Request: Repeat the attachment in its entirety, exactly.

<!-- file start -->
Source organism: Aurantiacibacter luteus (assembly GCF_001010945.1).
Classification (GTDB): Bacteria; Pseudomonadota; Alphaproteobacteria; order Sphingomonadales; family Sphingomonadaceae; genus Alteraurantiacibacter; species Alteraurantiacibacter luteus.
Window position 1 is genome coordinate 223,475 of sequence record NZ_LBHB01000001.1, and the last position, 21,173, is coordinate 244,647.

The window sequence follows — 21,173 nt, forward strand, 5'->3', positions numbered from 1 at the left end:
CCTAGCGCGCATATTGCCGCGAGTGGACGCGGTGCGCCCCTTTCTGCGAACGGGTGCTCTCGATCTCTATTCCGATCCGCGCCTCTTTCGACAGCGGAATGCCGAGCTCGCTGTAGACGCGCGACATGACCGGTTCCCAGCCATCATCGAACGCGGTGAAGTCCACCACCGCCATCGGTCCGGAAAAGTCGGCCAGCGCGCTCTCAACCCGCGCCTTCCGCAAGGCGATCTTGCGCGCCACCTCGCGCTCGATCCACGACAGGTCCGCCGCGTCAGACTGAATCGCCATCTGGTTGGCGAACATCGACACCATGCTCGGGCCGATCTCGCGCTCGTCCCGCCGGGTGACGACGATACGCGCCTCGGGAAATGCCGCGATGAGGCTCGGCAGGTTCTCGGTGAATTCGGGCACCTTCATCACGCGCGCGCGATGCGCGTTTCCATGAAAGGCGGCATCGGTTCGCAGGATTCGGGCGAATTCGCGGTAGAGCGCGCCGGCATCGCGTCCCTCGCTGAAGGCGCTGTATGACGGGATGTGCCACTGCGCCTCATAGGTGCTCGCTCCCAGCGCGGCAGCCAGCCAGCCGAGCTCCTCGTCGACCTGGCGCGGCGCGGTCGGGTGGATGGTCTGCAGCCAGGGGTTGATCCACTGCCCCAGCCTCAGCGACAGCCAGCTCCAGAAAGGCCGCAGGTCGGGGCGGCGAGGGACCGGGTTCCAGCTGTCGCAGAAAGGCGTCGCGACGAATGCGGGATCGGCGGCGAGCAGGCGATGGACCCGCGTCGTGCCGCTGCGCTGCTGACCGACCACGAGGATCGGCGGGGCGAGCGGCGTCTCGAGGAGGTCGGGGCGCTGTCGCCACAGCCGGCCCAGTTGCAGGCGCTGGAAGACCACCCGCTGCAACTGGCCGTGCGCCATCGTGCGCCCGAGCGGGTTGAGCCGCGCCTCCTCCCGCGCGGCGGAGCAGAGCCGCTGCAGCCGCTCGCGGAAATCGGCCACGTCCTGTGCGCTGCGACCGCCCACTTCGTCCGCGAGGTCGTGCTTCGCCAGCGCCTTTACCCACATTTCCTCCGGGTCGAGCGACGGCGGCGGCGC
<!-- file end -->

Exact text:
Source organism: Aurantiacibacter luteus (assembly GCF_001010945.1).
Classification (GTDB): Bacteria; Pseudomonadota; Alphaproteobacteria; order Sphingomonadales; family Sphingomonadaceae; genus Alteraurantiacibacter; species Alteraurantiacibacter luteus.
Window position 1 is genome coordinate 223,475 of sequence record NZ_LBHB01000001.1, and the last position, 21,173, is coordinate 244,647.

The window sequence follows — 21,173 nt, forward strand, 5'->3', positions numbered from 1 at the left end:
CCTAGCGCGCATATTGCCGCGAGTGGACGCGGTGCGCCCCTTTCTGCGAACGGGTGCTCTCGATCTCTATTCCGATCCGCGCCTCTTTCGACAGCGGAATGCCGAGCTCGCTGTAGACGCGCGACATGACCGGTTCCCAGCCATCATCGAACGCGGTGAAGTCCACCACCGCCATCGGTCCGGAAAAGTCGGCCAGCGCGCTCTCAACCCGCGCCTTCCGCAAGGCGATCTTGCGCGCCACCTCGCGCTCGATCCACGACAGGTCCGCCGCGTCAGACTGAATCGCCATCTGGTTGGCGAACATCGACACCATGCTCGGGCCGATCTCGCGCTCGTCCCGCCGGGTGACGACGATACGCGCCTCGGGAAATGCCGCGATGAGGCTCGGCAGGTTCTCGGTGAATTCGGGCACCTTCATCACGCGCGCGCGATGCGCGTTTCCATGAAAGGCGGCATCGGTTCGCAGGATTCGGGCGAATTCGCGGTAGAGCGCGCCGGCATCGCGTCCCTCGCTGAAGGCGCTGTATGACGGGATGTGCCACTGCGCCTCATAGGTGCTCGCTCCCAGCGCGGCAGCCAGCCAGCCGAGCTCCTCGTCGACCTGGCGCGGCGCGGTCGGGTGGATGGTCTGCAGCCAGGGGTTGATCCACTGCCCCAGCCTCAGCGACAGCCAGCTCCAGAAAGGCCGCAGGTCGGGGCGGCGAGGGACCGGGTTCCAGCTGTCGCAGAAAGGCGTCGCGACGAATGCGGGATCGGCGGCGAGCAGGCGATGGACCCGCGTCGTGCCGCTGCGCTGCTGACCGACCACGAGGATCGGCGGGGCGAGCGGCGTCTCGAGGAGGTCGGGGCGCTGTCGCCACAGCCGGCCCAGTTGCAGGCGCTGGAAGACCACCCGCTGCAACTGGCCGTGCGCCATCGTGCGCCCGAGCGGGTTGAGCCGCGCCTCCTCCCGCGCGGCGGAGCAGAGCCGCTGCAGCCGCTCGCGGAAATCGGCCACGTCCTGTGCGCTGCGACCGCCCACTTCGTCCGCGAGGTCGTGCTTCGCCAGCGCCTTTACCCACATTTCCTCCGGGTCGAGCGACGGCGGCGGCGC